Tory cuts ‘destroyed and damaged’ UK solar states Corbyn in televised debate

Labour leader Jeremy Corbyn claimed cuts enacted by the Conservatives in government to solar subsidies had "destroyed and damaged a lot of that industry". Image: Flickr Chatham House.

The government’s record on solar broke into the national election campaign last night when Labour leader Jeremy Corbyn condemned cuts to feed-in tariffs which he said “destroyed and damaged” the industry.

During answers to the penultimate question of the 90 minute debate aired on the BBC, a number of the party leaders present turned on home secretary and former energy secretary Amber Rudd to criticise the Conservatives' approach to climate change.

“When we did have a growing and thriving solar power industry in this country what did they do? Cut the feed-in tariffs which destroyed and damaged a lot of that industry. We need a different approach,” Corbyn stated.

Since the new FiT regime came into effect from January 2016, deployment of residential solar in particular has slumped. The first quarter of 2017 recorded the slowest rate of installs under the new regime so far, continuing a decline recorded in each of the last four FiT terms.

A survey published by the Solar Trade Association and Big Four consultancy PwC in July last year found that as many as 12,500 UK solar jobs had been lost since the first of the government’s policy decisions on 22 July 2015.

Rudd, who served as secretary of state for the now defunct Department of Energy and Climate Change from May 2015 until July 2016 and stood in for the absent Theresa May, responded to Corbyn’s attack with the government’s defence that solar no longer required subsidy.

“There has been substantial investment in renewable energy and in solar which increasingly doesn’t need subsidy. So because of that investment it makes good economic sense,” she said.

However Rudd did not discuss the government’s other stated reasons for cutting FiTs, namely the projected overspend of the Levy Control Framework (LCF) which also led to the closure of the Renewables Obligation for large scale solar.

A report from the National Audit Office later found that government mismanagement of the LCF had led to higher than expected costs, with FiT demand contributing just 6%, or £130 million, of the £1.5 billion projected overspend.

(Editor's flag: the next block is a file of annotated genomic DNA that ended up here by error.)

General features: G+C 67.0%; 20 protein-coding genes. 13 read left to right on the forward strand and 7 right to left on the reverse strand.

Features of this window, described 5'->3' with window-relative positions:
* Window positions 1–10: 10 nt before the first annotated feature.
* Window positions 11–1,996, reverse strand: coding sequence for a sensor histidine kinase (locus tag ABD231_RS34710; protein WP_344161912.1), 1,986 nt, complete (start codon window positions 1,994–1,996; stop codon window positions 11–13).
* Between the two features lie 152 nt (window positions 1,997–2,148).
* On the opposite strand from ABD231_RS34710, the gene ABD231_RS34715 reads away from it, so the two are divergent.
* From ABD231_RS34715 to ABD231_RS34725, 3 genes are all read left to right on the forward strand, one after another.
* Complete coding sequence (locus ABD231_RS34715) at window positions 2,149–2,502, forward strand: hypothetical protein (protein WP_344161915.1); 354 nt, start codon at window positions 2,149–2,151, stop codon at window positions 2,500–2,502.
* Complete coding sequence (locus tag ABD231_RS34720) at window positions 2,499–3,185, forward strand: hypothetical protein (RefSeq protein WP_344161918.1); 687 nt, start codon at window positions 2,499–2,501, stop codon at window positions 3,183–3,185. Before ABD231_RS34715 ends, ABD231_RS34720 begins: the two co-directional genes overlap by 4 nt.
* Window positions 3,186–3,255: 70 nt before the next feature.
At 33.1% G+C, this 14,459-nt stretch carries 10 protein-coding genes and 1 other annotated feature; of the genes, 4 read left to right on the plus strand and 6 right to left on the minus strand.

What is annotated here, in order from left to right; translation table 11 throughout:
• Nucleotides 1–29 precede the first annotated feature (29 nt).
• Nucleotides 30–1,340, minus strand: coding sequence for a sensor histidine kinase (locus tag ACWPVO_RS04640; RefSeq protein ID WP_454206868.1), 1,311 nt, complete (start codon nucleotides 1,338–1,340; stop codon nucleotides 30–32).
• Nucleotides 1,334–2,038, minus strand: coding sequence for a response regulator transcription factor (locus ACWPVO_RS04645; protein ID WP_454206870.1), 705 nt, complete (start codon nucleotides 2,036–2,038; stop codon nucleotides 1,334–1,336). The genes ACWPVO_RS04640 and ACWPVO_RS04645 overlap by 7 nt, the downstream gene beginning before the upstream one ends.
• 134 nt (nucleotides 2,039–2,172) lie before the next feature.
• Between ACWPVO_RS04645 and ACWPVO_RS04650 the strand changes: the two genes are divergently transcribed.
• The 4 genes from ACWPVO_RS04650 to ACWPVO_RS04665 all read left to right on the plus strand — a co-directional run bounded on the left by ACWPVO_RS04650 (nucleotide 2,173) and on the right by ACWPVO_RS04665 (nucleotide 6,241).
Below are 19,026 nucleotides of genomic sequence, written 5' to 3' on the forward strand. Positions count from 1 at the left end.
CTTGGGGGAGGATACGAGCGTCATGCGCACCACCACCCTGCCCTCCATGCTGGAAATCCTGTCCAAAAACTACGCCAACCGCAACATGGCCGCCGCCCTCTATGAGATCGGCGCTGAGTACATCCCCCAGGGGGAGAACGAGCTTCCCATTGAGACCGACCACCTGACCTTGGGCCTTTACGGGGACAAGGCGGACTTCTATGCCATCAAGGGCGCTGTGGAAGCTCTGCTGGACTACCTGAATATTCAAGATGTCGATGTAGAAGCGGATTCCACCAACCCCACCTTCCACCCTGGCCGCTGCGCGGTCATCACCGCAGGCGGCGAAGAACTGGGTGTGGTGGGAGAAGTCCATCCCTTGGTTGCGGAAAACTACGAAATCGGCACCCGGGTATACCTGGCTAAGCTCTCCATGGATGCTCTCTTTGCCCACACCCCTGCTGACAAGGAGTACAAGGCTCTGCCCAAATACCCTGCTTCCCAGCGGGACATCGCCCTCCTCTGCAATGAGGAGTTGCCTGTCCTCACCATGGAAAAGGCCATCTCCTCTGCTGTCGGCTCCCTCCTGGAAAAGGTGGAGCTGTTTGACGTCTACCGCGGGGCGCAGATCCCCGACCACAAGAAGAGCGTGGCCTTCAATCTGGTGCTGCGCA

Caroline Lucas, co-leader of the Green Party, also criticised Amber Rudd during her response, after thanking the audience member for a question on climate change which she said her party had been trying to get on the election campaign agenda for the past six weeks.

Calling for a “massive investment in renewables and energy efficiency” to replace the fossil fuels which she said needed to “stay in the ground”, Lucas said: “Amber Rudd of course was the energy secretary for a while but under her we did not see the energy transition that we needed if we are serious about climate change.”

Angus Robertson, deputy leader of the Scottish National Party standing in for Nicola Sturgeon, pointed to the government’s closure of DECC as “absolutely appalling”.

“This is a government that has got rid of the climate change responsibility at the Cabinet table. The prime minister and her government need to take climate change seriously in a way that they haven’t done in recent years.”

Despite their differences, all of the politicians present in Cambridge last night condemned US president Donald Trump’s decision to pull out of the Paris climate change agreement, with the exception of UKIP leader Paul Nuttall who said he was “putting America first”.

Plaid Cymru leader Leanne Wood called the decision “terrible leadership”, adding that “the world needs to tell him he is wrong”, while Liberal Democrat Tim Farron also condemned the decision, calling it “bad business”.

Rudd, who led the UK’s delegation to Paris to secure the agreement, said it was “disappointing” to see the Americans pull out, but added that the UK could use “our relationship with president Trump and our close relationship with the US” to influence future policy.

Jeremy Corbyn, who would see 60% of the UK’s energy come from renewable sources by 2030, said: “We should absolutely adhere to the Paris Climate Change agreement and we should urge the American people to press their government, their senate and their house, and their president to adhere to it as well.”